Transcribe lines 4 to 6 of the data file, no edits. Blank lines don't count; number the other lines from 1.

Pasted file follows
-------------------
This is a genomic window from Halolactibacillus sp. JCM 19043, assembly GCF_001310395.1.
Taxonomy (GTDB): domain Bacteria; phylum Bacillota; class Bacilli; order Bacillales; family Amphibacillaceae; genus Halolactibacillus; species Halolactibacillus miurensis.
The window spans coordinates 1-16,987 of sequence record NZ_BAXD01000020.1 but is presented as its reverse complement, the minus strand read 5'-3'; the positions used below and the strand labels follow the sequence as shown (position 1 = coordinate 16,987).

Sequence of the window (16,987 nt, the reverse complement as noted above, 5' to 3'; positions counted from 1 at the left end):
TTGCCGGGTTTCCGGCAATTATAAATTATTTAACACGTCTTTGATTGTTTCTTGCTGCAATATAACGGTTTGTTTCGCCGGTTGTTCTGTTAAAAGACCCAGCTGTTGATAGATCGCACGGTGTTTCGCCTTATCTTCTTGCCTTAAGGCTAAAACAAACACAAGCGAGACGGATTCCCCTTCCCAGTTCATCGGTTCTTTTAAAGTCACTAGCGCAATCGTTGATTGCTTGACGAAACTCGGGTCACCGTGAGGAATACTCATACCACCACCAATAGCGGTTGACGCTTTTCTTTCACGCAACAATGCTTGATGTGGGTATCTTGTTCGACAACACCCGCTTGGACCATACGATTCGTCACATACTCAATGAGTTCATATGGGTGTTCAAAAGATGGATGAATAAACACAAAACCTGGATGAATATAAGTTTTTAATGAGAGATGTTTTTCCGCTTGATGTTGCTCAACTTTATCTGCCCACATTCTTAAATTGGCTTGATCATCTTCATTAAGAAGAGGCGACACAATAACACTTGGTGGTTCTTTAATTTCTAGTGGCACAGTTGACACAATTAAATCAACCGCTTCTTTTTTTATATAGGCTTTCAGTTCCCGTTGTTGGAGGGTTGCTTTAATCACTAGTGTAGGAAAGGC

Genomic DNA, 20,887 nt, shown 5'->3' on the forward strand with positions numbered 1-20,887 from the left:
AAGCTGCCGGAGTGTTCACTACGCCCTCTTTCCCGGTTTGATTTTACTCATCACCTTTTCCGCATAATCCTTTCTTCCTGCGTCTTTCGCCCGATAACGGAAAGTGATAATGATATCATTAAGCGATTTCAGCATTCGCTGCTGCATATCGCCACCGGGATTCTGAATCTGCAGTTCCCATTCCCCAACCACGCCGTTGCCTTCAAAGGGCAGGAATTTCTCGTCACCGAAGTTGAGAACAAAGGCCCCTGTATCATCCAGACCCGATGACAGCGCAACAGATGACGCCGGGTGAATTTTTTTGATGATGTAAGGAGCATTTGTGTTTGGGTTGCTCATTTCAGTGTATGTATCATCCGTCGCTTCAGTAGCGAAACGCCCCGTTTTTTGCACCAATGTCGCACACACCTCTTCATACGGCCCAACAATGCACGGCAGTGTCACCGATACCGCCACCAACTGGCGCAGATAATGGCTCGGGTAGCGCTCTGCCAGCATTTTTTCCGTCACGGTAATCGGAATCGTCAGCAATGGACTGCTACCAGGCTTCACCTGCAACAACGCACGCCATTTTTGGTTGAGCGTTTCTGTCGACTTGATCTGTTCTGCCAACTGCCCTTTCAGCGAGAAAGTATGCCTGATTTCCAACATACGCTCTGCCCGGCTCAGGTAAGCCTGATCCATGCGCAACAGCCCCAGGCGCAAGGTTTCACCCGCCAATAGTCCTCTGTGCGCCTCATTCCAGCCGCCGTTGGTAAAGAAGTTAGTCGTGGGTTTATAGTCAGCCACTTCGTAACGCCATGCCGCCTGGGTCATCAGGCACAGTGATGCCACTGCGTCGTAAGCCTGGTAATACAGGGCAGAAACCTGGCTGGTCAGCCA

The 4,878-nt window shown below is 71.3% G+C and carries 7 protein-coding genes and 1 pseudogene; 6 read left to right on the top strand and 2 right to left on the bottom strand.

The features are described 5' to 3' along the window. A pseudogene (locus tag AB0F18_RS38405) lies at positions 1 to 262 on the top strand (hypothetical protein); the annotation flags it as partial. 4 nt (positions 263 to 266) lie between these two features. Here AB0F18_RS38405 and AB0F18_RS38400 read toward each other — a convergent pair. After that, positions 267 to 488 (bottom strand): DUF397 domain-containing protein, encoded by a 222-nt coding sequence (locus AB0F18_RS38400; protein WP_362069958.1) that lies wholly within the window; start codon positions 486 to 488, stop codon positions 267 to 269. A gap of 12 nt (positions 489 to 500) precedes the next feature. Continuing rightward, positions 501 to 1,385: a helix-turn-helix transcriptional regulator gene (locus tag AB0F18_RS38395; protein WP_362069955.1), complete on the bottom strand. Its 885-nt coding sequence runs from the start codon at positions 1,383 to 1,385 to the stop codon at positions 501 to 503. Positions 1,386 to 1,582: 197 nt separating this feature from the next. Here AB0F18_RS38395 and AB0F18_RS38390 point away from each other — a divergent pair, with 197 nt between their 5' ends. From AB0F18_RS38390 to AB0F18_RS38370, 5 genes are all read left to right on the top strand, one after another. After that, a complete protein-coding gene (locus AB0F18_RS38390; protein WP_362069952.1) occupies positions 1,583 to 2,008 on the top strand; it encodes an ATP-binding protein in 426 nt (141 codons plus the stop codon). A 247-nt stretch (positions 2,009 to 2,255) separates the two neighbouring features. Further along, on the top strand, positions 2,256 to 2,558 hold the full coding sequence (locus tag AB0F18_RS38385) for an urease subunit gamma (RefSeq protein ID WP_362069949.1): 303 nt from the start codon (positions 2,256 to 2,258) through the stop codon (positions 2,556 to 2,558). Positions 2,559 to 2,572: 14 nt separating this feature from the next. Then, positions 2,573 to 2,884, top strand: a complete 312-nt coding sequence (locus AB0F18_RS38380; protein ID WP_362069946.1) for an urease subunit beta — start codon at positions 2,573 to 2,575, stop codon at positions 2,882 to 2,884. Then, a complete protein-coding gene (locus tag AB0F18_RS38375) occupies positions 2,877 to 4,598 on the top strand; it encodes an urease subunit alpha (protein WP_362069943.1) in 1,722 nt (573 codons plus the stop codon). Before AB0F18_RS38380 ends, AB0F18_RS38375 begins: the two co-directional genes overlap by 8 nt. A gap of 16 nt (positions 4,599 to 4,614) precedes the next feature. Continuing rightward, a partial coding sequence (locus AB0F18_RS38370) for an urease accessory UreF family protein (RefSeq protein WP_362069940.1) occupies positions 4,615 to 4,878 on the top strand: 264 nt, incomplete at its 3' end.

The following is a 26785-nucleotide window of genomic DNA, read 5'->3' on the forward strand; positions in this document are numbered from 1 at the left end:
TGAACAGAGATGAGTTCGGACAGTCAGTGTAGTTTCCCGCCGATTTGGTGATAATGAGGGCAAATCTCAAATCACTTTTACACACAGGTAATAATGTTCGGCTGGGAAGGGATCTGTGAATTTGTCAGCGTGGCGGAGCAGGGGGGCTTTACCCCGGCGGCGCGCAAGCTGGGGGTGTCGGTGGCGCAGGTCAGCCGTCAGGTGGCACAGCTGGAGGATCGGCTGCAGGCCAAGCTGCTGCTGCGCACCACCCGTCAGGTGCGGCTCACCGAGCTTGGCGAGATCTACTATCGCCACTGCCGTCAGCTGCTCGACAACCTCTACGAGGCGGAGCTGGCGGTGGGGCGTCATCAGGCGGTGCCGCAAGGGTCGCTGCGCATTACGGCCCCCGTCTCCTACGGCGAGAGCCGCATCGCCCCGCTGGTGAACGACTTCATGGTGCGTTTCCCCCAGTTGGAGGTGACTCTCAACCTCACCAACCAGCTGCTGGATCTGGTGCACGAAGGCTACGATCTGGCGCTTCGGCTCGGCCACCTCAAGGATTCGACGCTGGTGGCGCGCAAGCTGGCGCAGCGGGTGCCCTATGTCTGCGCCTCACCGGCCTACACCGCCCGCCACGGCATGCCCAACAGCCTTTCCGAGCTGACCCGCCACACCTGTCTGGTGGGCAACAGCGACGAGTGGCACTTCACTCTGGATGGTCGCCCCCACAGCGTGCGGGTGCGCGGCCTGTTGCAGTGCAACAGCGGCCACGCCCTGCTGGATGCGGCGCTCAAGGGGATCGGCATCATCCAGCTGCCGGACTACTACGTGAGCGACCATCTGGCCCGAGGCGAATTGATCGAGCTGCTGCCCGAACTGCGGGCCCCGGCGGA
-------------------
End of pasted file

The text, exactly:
Sequence of the window (16,987 nt, the reverse complement as noted above, 5' to 3'; positions counted from 1 at the left end):
TTGCCGGGTTTCCGGCAATTATAAATTATTTAACACGTCTTTGATTGTTTCTTGCTGCAATATAACGGTTTGTTTCGCCGGTTGTTCTGTTAAAAGACCCAGCTGTTGATAGATCGCACGGTGTTTCGCCTTATCTTCTTGCCTTAAGGCTAAAACAAACACAAGCGAGACGGATTCCCCTTCCCAGTTCATCGGTTCTTTTAAAGTCACTAGCGCAATCGTTGATTGCTTGACGAAACTCGGGTCACCGTGAGGAATACTCATACCACCACCAATAGCGGTTGACGCTTTTCTTTCACGCAACAATGCTTGATGTGGGTATCTTGTTCGACAACACCCGCTTGGACCATACGATTCGTCACATACTCAATGAGTTCATATGGGTGTTCAAAAGATGGATGAATAAACACAAAACCTGGATGAATATAAGTTTTTAATGAGAGATGTTTTTCCGCTTGATGTTGCTCAACTTTATCTGCCCACATTCTTAAATTGGCTTGATCATCTTCATTAAGAAGAGGCGACACAATAACACTTGGTGGTTCTTTAATTTCTAGTGGCACAGTTGACACAATTAAATCAACCGCTTCTTTTTTTATATAGGCTTTCAGTTCCCGTTGTTGGAGGGTTGCTTTAATCACTAGTGTAGGAAAGGC

Genomic DNA, 20,887 nt, shown 5'->3' on the forward strand with positions numbered 1-20,887 from the left: